China Aid June 2014 Newsletter

“Chinese Officials Destroy Massive Church in Zhejiang”
“China tears down church because cross on building ‘too shiny’”

These have been the repeated headlines in international news since May. And ironically this new wave of destruction of church buildings and crosses are done to “legally protected’ government-sanctioned churches.

Why? “[The government] told us the cross was too shiny, too tall and too big,” one man said.

If one forcibly-destroyed church building can be interpreted as an “isolated incident” performed by a local power-abusive official over a permit dispute, as some so-called Chinese church experts were quoted saying,  is the destruction of two or three mega churches an “isolated incident?” What about 20-30 churches?

By  May 18 , days before my testimony to Congress, China Aid investigators had documented 64 churches whose buildings were destroyed or crosses were removed. At China Aid, we noted the irony—the mention of 64 is censored in China because of its connection to the June 4, 1989 (6/4/89) student protests. This month just so happens to mark the 25th anniversary of that bloody crackdown.

The current tragedy that began in late February in coastal Zhejiang province could very well be a test designed by the central government to gauge responses to the new clampdown by both the Church and the international community.

Christians in Wenzhou, Zhejiang, released an open letter in early April, telling the world that churches across the province had been demolished, had their crosses pulled down or ordered not to turn the crosses’ spotlights on at night and more was to come.

In the following weeks, a tense drama unfolded at Wenzhou’s Sanjiang Church, with determined Christians flocking to the church to forestall the demolition. Not surprisingly, authoritarian brute force prevailed, and by the month’s end, the imposing church building was razed. The demolition led to detentions and house arrests, which may well turn into criminal charges, for Christians who bravely tried to defend their rights.

“What do the crosses mean to the Christians?” the open letter asked. “We are definitely not worshipping a material cross,… but this does not mean we should allow anyone to demolish our church’s cross… This is a violent trampling of one’s faith by political power, and it is a brutal attack on the religious feelings of tens of millions…”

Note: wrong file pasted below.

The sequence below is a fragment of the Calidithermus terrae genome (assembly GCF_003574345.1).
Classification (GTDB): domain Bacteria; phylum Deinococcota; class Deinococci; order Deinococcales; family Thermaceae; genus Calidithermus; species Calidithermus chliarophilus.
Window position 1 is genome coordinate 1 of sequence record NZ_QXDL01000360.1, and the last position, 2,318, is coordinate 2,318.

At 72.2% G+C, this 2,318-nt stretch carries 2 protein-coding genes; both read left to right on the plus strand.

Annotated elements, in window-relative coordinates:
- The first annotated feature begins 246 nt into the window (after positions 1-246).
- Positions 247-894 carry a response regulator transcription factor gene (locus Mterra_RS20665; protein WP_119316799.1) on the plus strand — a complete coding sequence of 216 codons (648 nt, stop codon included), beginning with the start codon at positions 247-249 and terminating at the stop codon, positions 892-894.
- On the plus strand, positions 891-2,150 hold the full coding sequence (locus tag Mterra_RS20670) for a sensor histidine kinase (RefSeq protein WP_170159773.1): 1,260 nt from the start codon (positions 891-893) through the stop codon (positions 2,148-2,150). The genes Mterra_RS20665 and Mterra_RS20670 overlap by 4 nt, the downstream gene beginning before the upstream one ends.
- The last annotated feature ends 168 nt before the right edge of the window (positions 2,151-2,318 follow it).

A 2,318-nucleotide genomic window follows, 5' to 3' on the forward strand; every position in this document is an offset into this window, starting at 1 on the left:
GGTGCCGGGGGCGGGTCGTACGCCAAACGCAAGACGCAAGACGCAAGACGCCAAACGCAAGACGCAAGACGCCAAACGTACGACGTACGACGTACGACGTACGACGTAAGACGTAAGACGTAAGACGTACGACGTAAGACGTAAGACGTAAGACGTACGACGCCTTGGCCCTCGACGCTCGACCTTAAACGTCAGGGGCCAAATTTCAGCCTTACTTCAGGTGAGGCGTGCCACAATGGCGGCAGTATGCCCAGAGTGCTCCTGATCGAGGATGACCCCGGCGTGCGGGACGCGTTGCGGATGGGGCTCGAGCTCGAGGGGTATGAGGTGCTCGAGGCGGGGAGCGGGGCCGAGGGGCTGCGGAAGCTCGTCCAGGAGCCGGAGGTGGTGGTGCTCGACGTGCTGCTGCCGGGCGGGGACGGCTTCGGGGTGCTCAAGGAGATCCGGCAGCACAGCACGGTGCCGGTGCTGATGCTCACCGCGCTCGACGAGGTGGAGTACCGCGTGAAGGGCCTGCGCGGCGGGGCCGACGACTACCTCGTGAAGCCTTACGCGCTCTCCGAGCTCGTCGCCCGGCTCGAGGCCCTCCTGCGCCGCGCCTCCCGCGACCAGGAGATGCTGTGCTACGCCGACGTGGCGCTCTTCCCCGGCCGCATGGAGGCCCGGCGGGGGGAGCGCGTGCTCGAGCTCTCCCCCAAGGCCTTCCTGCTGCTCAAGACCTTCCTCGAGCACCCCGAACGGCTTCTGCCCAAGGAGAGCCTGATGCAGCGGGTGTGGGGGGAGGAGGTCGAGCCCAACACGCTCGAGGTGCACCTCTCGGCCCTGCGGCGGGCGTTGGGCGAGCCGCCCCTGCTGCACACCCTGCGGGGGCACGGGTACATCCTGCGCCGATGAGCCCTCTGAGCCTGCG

The escalating crackdown in Zhejiang could be a harbinger of worsening persecution on a much wider scale. Although we first believed that the events in Zhejiang were localized, secret government documents obtained by China Aid suggest that Zhejiang’s “Three Rectifications and One Demolition” campaign came from the top. In addition to those documents, another secret document, was delivered on March 28 to a meeting of high and mid-level officials. That document mentioned “correct[ing] the phenomenon that religion has grown too fast” and that “leaders in charge of ethnic and religious affairs at various levels should see…the political issues behind the Cross.”

This document left no doubt that China’s Communist authorities are threatened by the rapid growth of religious minorities and that the purpose of this crackdown is to try to contain that growth.

In the book of Philippians, the Apostle Paul wrote from his prison about the enemy of the cross (Phl 3:16-19). It certainly entails a more spiritual way of life. Apparently, the sight of the physical cross has been found so offensive by the dark forces of the Chinese government that it cannot be tolerated, and therefore must be demolished.

Does the Chinese regime choose to embody the enemies of the cross? It would seem so. Should we be pessimistic about the future of Christianity in China? The answer is a resolute “NO.”

Let me tell you another headline that was published ten days before the destruction of Sanjiang Church: “China on course to become ‘world’s most Christian nation’ within 15 years” (The Telegraph, April 19, 2014).

Well, the enemy of the cross will surely, in God’s humorous way, become a blessing to His church and perhaps to the whole world because, according to the same report, China’s Christian population is expected to exceed 247 million by 2030.

China Aid Contacts
Rachel Ritchie, English Media Director
Cell: (432) 553-1080 | Office: 1+ (888) 889-7757 | Other: (432) 689-6985
Email: [email protected]

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